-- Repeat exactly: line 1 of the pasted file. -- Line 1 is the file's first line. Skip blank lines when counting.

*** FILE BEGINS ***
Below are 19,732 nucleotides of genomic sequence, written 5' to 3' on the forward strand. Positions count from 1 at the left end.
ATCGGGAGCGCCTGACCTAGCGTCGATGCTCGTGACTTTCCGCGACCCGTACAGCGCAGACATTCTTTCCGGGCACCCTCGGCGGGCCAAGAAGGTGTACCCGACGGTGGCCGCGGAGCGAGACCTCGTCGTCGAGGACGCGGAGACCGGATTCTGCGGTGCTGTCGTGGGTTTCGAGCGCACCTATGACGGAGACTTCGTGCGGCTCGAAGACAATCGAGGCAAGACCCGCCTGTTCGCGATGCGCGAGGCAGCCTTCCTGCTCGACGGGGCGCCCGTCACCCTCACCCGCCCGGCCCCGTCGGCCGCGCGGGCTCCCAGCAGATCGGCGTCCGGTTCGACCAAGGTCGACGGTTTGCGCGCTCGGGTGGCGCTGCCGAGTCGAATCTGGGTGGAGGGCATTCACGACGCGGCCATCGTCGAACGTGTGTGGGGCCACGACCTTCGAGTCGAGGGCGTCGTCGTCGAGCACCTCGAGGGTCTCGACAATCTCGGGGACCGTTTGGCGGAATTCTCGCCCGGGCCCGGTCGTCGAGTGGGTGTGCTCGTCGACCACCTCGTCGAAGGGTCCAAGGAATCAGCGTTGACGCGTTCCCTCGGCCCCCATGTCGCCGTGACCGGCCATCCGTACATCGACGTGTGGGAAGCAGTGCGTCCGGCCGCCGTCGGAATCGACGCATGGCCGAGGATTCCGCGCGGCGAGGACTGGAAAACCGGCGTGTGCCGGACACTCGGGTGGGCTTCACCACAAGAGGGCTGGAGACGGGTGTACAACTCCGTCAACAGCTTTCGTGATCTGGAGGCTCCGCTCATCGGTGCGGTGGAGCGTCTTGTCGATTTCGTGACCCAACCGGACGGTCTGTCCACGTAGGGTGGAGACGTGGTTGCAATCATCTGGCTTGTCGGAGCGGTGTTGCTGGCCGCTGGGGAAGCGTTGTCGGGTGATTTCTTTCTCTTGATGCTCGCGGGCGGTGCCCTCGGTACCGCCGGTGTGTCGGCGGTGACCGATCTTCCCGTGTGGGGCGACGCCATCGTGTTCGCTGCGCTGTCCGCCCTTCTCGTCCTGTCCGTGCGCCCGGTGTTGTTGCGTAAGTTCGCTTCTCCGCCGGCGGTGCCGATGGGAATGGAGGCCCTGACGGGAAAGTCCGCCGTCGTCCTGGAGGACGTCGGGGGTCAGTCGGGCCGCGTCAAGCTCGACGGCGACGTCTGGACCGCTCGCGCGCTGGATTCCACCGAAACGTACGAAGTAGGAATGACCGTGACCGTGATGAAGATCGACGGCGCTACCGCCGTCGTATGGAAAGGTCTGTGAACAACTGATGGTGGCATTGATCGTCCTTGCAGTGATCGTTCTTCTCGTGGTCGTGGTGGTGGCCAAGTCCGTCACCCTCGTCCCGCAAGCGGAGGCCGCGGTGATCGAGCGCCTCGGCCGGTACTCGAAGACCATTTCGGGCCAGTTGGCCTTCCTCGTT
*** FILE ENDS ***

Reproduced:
Below are 19,732 nucleotides of genomic sequence, written 5' to 3' on the forward strand. Positions count from 1 at the left end.